The Ford F-150, Nissan Titan, and Ram 1500 earned top scores in the passenger-side small overlap test from IIHS. But the agency says most pickups need improvement according to the procedure, which involves a vehicle’s right front corner crashing into a rigid barrier at 40 mph. IIHS started issuing these ratings in 2017 over concerns that automakers were focusing more on driver-side safety.
IIHS has rated 11 crew cab pickups in the passenger-side test. The Honda Ridgeline and Toyota Tacoma scored “Average.” Five vehicles earned a lower score of “Marginal,” including the Chevrolet Colorado, Chevrolet Silverado 1500, GMC Canyon, GMC Sierra 1500, and Nissan Frontier. The Toyota Tundra was rated “Poor.”
The F-150 performed the best in the test, says IIHS. It earned “Good” scores in each of the injury measures tested. The structure held up well in the crash, and the seatbelts and airbags worked to control the movement of the passenger and driver dummies. Neither dummy recorded any potential injuries. In contrast, the Tundra was seriously compromised. The A-pillar intruded into the passenger’s space, and the passenger dummy’s head hit the grab handle attached to the pillar. In a real life crash of this severity, a dummy would likely injure his or her right lower leg, and injuries to the right hip would also be possible, according to the agency. The Tundra’s structure from 2007 is considered quite old, although the Frontier has the oldest structure, dating back to 2005.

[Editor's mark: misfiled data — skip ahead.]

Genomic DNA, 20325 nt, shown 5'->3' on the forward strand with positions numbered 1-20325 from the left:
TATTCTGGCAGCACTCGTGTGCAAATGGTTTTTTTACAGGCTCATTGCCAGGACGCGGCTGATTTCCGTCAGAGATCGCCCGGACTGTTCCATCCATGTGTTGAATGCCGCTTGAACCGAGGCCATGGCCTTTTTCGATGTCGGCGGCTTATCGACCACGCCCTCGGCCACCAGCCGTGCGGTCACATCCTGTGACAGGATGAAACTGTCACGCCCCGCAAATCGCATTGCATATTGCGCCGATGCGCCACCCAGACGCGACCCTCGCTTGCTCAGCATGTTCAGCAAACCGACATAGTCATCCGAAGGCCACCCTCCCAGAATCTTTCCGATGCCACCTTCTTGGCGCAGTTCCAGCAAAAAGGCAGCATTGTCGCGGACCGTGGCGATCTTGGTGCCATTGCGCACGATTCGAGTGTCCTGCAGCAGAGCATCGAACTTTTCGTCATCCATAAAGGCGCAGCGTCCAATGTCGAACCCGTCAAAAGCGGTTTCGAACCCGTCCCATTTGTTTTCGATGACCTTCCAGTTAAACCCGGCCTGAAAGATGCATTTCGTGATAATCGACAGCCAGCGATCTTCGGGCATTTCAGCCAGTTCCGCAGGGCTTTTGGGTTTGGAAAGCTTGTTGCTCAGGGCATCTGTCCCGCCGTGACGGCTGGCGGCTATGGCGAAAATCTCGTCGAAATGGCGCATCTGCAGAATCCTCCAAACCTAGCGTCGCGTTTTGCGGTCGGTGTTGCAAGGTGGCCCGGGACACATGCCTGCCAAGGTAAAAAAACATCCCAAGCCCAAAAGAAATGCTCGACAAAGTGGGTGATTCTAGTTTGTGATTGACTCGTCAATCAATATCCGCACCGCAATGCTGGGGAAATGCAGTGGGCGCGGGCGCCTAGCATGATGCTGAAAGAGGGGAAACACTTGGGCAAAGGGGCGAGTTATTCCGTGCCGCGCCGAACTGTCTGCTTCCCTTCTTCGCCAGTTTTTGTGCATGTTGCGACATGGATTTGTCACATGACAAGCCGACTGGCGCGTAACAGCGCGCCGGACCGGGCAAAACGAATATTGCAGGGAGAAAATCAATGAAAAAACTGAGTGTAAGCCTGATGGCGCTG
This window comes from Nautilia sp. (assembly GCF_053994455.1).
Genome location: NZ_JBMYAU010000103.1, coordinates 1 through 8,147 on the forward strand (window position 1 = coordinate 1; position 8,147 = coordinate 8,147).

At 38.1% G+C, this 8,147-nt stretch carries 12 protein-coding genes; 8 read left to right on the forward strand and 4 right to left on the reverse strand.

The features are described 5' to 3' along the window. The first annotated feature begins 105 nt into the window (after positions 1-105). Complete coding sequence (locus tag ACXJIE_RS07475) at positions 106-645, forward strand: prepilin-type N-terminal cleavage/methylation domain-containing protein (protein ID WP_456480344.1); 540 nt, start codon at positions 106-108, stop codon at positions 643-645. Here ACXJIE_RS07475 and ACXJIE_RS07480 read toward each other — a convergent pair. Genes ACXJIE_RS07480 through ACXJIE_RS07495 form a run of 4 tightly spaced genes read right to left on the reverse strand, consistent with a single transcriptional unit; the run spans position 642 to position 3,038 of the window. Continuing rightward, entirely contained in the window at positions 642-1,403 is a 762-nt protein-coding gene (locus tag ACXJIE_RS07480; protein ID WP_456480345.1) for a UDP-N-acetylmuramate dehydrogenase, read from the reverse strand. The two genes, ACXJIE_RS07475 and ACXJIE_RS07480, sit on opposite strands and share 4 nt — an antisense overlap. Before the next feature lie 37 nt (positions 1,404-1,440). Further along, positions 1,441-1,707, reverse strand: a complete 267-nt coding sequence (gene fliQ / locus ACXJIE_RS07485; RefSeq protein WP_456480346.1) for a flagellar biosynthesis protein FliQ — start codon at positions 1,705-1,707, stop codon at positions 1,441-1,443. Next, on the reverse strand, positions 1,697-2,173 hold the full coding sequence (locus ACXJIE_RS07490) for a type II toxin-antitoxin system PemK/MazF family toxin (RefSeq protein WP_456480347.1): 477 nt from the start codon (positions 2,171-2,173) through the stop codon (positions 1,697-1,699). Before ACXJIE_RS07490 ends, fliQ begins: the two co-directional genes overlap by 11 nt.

IIHS says it isn’t surprised that pickups are falling a bit behind in this test. These vehicles took longer than other vehicle segments to master the driver-side small overlap test, which is the same type of test applied to the vehicle’s left front corner. That test has just one dummy in the driver’s seat, however, while the passenger-side test has both front seats occupied. Frontal crashes are more severe for heavier vehicles like pickups because the kinetic energy involved correlates to the weight of the vehicle.
“We commend Ford, Nissan, and Ram for providing state-of-the-art crash protection for both drivers and front passengers of their large pickup models,” said David Zuby, IIHS chief research officer, in a statement. “As a group, however, the pickup class still has a lot of work to do.”
Although it performed just OK in the passenger-side test, the Honda Ridgeline remains the only pickup to receive a Top Safety Pick award in part because it has a “Good” rating for its headlamps, unlike other vehicles in the category. To qualify for the award, vehicles only need an “Acceptable” rating in the passenger test. They must also score “Good” in the driver-side front overlap test, moderate overlap front test, side test, and roof strength and head restraint tests, as well as “Advanced” or “Superior” in front crash prevention and at least “Acceptable” in the headlight category.